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Foreign Policy

Building Pax Asia-Pacifica

Jul 26 , 2011

One of the main sources of tension in Asia nowadays are the Spratly Islands in the South China Sea, where the Philippines, Vietnam, China, and others have conflicting claims. In Chinese media reports, the heightened “unfriendliness” in the region has allegedly arisen from “bad rumors and speculations” on the part of Filipino commentators. But the reality is starker: the intrusions by Chinese aircraft into Filipino airspace in May; Chinese patrol boats cruising in March in the Recto (Reed) Bank, 85 miles west of the Filipino island of Palawan; and, most serious of all, a Chinese missile frigate firing at Filipino fishing boats in February near Palawan’s Quirino atoll.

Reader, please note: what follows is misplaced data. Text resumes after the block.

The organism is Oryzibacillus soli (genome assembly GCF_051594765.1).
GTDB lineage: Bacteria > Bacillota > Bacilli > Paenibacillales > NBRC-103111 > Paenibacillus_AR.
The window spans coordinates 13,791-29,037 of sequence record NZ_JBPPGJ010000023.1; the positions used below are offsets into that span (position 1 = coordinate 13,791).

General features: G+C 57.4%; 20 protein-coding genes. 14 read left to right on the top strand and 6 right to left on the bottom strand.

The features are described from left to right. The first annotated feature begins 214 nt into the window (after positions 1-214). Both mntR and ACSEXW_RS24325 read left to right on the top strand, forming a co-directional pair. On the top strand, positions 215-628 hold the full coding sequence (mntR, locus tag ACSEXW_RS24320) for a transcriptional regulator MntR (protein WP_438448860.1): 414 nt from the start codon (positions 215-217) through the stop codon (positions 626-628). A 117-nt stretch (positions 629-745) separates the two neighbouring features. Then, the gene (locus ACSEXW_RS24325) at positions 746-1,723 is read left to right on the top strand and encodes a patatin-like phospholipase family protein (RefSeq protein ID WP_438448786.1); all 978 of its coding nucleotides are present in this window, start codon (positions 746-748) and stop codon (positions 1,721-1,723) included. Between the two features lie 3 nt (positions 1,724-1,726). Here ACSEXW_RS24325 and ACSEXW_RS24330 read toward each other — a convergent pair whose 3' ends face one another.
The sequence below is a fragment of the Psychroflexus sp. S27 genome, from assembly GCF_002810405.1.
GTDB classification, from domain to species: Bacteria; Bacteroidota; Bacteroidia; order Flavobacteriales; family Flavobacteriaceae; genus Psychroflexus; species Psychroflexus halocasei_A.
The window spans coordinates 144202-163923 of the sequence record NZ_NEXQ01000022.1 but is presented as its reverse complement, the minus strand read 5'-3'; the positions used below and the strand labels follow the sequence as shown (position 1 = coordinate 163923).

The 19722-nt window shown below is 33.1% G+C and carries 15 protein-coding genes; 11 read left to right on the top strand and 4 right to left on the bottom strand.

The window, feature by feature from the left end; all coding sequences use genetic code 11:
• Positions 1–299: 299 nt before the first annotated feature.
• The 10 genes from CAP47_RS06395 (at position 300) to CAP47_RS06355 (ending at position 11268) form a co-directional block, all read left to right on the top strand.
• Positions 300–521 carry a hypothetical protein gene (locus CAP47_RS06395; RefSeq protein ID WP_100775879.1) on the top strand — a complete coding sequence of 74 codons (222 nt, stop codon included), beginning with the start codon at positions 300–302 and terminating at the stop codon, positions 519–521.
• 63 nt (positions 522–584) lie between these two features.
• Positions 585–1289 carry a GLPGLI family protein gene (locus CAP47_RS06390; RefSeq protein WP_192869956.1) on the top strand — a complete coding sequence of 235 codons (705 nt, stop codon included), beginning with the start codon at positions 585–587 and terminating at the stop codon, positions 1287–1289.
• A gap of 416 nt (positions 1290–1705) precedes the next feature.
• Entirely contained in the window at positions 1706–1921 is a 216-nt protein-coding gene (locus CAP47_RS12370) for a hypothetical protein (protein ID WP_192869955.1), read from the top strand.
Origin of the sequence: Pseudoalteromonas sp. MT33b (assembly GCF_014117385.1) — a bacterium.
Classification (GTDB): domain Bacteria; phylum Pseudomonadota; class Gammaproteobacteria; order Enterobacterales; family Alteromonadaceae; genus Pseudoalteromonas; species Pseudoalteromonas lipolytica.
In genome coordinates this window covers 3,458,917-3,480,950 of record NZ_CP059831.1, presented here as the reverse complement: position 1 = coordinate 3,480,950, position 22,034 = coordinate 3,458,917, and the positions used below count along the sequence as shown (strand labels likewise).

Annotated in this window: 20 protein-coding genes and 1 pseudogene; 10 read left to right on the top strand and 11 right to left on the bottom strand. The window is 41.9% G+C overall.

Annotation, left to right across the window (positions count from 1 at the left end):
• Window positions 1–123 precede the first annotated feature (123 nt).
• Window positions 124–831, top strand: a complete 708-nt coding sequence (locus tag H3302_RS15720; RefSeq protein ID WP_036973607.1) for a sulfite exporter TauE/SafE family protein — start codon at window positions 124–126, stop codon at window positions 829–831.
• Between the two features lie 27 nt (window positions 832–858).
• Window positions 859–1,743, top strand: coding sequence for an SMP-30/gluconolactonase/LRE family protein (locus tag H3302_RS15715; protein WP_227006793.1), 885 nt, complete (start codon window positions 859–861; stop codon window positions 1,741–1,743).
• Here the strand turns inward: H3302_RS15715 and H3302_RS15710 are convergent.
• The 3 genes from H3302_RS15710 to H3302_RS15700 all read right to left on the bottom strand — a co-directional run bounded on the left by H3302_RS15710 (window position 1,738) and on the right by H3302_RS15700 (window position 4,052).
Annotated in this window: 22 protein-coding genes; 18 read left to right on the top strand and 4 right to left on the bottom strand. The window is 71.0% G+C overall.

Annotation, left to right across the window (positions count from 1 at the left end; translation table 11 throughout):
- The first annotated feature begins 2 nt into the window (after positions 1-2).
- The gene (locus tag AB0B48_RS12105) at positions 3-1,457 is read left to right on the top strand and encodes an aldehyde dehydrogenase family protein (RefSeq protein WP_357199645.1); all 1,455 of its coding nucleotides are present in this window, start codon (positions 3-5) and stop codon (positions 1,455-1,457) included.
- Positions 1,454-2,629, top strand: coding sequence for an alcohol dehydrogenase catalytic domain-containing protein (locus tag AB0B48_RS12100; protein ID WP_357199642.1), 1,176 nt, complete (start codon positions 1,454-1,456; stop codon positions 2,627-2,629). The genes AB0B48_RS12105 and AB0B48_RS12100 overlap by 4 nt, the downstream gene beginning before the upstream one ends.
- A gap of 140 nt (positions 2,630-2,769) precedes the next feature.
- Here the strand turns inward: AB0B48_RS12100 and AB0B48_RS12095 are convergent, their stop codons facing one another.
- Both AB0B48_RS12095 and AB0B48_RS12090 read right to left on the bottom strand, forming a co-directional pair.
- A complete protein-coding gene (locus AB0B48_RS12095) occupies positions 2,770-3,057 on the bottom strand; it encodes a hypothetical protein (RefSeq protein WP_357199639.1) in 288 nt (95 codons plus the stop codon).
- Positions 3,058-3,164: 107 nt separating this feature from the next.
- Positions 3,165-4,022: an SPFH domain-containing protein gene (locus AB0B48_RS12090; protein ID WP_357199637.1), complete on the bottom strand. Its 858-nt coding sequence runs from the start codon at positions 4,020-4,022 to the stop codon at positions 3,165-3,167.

Will armed conflict result from these recurring – and, it seems, escalating – disputes between the Philippines and Vietnam on one side, and China on the other? War, of course, is in no one’s interest. But the risk posed by these disputes is growing, because China’s relations with both the Philippines and Vietnam are at their lowest point in decades. Given these tensions, it is no surprise that the issue of disputed sovereignty in the South China Sea is almost certain to claim center stage at this month’s ASEAN Regional Forum, and at the East Asia summit in Bali that will follow it.

Last June, I gave the keynote speech at the celebrations marking the 36th anniversary of the establishment of Philippines-China diplomatic relations and the 10th anniversary of Philippines-China “Friendship Day” in the presence of 5,000 of my countrymen and a smattering of Chinese officials. Yet on that same day, the headlines in Chinese papers were blasting the Philippines for its historic claim to ownership of the Spratly Islands.

Fidel V. Ramos is a former President of the Philippines

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Copyright: Project Syndicate, 2011.

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